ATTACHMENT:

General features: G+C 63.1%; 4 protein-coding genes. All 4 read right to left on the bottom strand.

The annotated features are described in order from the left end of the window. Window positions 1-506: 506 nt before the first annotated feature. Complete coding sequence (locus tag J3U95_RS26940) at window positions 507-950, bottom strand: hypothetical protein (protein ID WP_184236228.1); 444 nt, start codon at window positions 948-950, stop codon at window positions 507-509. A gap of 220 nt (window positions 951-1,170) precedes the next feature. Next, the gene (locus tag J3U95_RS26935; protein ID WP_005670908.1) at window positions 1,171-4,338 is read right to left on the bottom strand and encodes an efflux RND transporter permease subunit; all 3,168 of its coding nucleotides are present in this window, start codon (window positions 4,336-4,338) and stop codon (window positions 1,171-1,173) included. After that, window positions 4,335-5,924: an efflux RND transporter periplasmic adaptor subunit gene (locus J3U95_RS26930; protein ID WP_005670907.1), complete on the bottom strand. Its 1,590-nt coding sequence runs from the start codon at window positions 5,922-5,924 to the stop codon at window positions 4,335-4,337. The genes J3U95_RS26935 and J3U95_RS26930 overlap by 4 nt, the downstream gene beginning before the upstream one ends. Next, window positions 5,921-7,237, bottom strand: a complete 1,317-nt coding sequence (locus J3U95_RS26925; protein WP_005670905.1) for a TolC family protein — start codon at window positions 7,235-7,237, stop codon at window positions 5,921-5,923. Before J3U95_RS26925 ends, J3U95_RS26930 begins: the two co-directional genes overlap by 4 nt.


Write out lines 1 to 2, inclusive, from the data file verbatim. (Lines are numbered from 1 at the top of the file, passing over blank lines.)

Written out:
General features: G+C 63.1%; 4 protein-coding genes. All 4 read right to left on the bottom strand.

The annotated features are described in order from the left end of the window. Window positions 1-506: 506 nt before the first annotated feature. Complete coding sequence (locus tag J3U95_RS26940) at window positions 507-950, bottom strand: hypothetical protein (protein ID WP_184236228.1); 444 nt, start codon at window positions 948-950, stop codon at window positions 507-509. A gap of 220 nt (window positions 951-1,170) precedes the next feature. Next, the gene (locus tag J3U95_RS26935; protein ID WP_005670908.1) at window positions 1,171-4,338 is read right to left on the bottom strand and encodes an efflux RND transporter permease subunit; all 3,168 of its coding nucleotides are present in this window, start codon (window positions 4,336-4,338) and stop codon (window positions 1,171-1,173) included. After that, window positions 4,335-5,924: an efflux RND transporter periplasmic adaptor subunit gene (locus J3U95_RS26930; protein ID WP_005670907.1), complete on the bottom strand. Its 1,590-nt coding sequence runs from the start codon at window positions 5,922-5,924 to the stop codon at window positions 4,335-4,337. The genes J3U95_RS26935 and J3U95_RS26930 overlap by 4 nt, the downstream gene beginning before the upstream one ends. Next, window positions 5,921-7,237, bottom strand: a complete 1,317-nt coding sequence (locus J3U95_RS26925; protein WP_005670905.1) for a TolC family protein — start codon at window positions 7,235-7,237, stop codon at window positions 5,921-5,923. Before J3U95_RS26925 ends, J3U95_RS26930 begins: the two co-directional genes overlap by 4 nt.